Truck Drivers Falter Under the Weight of High Fuel Prices

The rising price of diesel hits independent owner/operators the hardest

Melzer takes pride in working as an independent. He knows he's a faster driver, and can haul freight better, than any com­pany man.

At the diesel pump next to Melzer's International, there was an 18-wheeler loaded with three farm tractors. The driver walked the length of the rig, yanking on straps and checking the underside of the trailer.

"I guarantee you he's an independent," Melzer says.

Bubba Melzer, an independent trucker from Crosby, has lost about half his income due to high diesel prices.
Paul Knight
Bubba Melzer, an independent trucker from Crosby, has lost about half his income due to high diesel prices.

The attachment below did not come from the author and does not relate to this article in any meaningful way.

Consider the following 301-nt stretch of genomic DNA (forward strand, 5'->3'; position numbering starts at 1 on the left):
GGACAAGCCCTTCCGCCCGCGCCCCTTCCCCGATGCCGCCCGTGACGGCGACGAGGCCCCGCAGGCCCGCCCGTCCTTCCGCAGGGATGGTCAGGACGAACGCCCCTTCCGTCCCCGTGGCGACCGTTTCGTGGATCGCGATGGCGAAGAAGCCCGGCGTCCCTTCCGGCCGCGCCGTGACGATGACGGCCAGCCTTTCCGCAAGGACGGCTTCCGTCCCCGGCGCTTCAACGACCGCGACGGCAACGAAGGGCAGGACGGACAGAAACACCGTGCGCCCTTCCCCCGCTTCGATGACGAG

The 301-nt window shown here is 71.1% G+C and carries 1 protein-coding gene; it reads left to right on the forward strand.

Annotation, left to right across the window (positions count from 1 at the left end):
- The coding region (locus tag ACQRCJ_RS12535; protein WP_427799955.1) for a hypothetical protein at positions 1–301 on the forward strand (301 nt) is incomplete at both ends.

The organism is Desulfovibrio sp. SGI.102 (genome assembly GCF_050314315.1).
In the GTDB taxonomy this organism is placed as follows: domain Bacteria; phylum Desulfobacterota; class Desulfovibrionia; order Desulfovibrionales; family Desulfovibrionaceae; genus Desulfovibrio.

A Houston police officer checks the weight of a tanker truck.
Paul Knight
A Houston police officer checks the weight of a tanker truck.

Sure enough, the driver was. His name was Mark Kilpatrick, and he had driven a load of steel pipe to Houston from Alberta, Canada. The tractors were destined for a Canadian ranch.

Kilpatrick told a story similar to that of most owner/operators, with his monthly income cut in half since last year. Kilpatrick was trying to sell his car back home to continue running his truck. He's being more selective with the loads he hauls, hoping to keep the truck in good enough condition to sell in another six months.

"It's obscene," Kilpatrick says. "Nobody is paying for loads, but there's always another idiot out there who will take it. It's really not worth it."

It was near dark at the Flying J when Melzer finished fueling. He hung up the nozzles and hurried inside to pay his bill. Melzer had a long drive ahead.

He says his only plan is to keep driving, and try to survive to the next load.

paul.knight@houstonpress.com

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